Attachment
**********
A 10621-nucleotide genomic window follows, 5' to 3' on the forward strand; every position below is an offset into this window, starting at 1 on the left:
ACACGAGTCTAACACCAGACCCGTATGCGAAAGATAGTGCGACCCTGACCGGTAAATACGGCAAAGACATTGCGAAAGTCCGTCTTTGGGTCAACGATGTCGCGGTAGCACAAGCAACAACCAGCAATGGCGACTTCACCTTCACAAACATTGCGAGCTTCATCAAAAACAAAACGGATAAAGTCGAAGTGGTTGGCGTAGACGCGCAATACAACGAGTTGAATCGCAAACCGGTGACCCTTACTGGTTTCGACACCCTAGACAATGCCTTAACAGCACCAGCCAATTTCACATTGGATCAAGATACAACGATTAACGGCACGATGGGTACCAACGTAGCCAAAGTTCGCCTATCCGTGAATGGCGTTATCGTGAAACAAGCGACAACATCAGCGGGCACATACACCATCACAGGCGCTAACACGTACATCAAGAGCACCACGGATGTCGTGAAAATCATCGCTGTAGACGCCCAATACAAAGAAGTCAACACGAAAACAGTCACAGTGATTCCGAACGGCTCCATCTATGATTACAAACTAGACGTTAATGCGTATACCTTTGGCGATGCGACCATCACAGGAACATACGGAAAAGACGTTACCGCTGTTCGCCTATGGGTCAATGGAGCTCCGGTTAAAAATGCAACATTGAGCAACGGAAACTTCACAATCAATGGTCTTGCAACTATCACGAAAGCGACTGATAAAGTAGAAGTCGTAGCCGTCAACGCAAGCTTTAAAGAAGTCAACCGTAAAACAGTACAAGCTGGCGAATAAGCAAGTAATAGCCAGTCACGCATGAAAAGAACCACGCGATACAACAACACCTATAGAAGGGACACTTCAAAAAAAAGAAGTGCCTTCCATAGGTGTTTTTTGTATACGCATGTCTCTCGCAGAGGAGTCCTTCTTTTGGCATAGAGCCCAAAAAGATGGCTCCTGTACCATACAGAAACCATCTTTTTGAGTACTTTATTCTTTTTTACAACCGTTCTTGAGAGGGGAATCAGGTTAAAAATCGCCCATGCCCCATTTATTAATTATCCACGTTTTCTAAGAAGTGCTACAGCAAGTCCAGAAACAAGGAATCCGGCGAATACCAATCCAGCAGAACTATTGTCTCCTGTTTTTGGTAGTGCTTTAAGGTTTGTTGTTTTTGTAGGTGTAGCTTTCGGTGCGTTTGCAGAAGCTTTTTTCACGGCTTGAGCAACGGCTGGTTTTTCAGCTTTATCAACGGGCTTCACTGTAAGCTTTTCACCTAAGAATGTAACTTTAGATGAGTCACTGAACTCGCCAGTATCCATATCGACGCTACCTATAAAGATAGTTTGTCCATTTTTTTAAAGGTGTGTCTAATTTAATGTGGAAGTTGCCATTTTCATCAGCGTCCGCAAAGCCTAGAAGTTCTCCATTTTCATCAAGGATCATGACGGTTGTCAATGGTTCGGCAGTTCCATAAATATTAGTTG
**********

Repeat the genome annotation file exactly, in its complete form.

A 10621-nucleotide genomic window follows, 5' to 3' on the forward strand; every position below is an offset into this window, starting at 1 on the left:
ACACGAGTCTAACACCAGACCCGTATGCGAAAGATAGTGCGACCCTGACCGGTAAATACGGCAAAGACATTGCGAAAGTCCGTCTTTGGGTCAACGATGTCGCGGTAGCACAAGCAACAACCAGCAATGGCGACTTCACCTTCACAAACATTGCGAGCTTCATCAAAAACAAAACGGATAAAGTCGAAGTGGTTGGCGTAGACGCGCAATACAACGAGTTGAATCGCAAACCGGTGACCCTTACTGGTTTCGACACCCTAGACAATGCCTTAACAGCACCAGCCAATTTCACATTGGATCAAGATACAACGATTAACGGCACGATGGGTACCAACGTAGCCAAAGTTCGCCTATCCGTGAATGGCGTTATCGTGAAACAAGCGACAACATCAGCGGGCACATACACCATCACAGGCGCTAACACGTACATCAAGAGCACCACGGATGTCGTGAAAATCATCGCTGTAGACGCCCAATACAAAGAAGTCAACACGAAAACAGTCACAGTGATTCCGAACGGCTCCATCTATGATTACAAACTAGACGTTAATGCGTATACCTTTGGCGATGCGACCATCACAGGAACATACGGAAAAGACGTTACCGCTGTTCGCCTATGGGTCAATGGAGCTCCGGTTAAAAATGCAACATTGAGCAACGGAAACTTCACAATCAATGGTCTTGCAACTATCACGAAAGCGACTGATAAAGTAGAAGTCGTAGCCGTCAACGCAAGCTTTAAAGAAGTCAACCGTAAAACAGTACAAGCTGGCGAATAAGCAAGTAATAGCCAGTCACGCATGAAAAGAACCACGCGATACAACAACACCTATAGAAGGGACACTTCAAAAAAAAGAAGTGCCTTCCATAGGTGTTTTTTGTATACGCATGTCTCTCGCAGAGGAGTCCTTCTTTTGGCATAGAGCCCAAAAAGATGGCTCCTGTACCATACAGAAACCATCTTTTTGAGTACTTTATTCTTTTTTACAACCGTTCTTGAGAGGGGAATCAGGTTAAAAATCGCCCATGCCCCATTTATTAATTATCCACGTTTTCTAAGAAGTGCTACAGCAAGTCCAGAAACAAGGAATCCGGCGAATACCAATCCAGCAGAACTATTGTCTCCTGTTTTTGGTAGTGCTTTAAGGTTTGTTGTTTTTGTAGGTGTAGCTTTCGGTGCGTTTGCAGAAGCTTTTTTCACGGCTTGAGCAACGGCTGGTTTTTCAGCTTTATCAACGGGCTTCACTGTAAGCTTTTCACCTAAGAATGTAACTTTAGATGAGTCACTGAACTCGCCAGTATCCATATCGACGCTACCTATAAAGATAGTTTGTCCATTTTTTTAAAGGTGTGTCTAATTTAATGTGGAAGTTGCCATTTTCATCAGCGTCCGCAAAGCCTAGAAGTTCTCCATTTTCATCAAGGATCATGACGGTTGTCAATGGTTCGGCAGTTCCATAAATATTAGTTG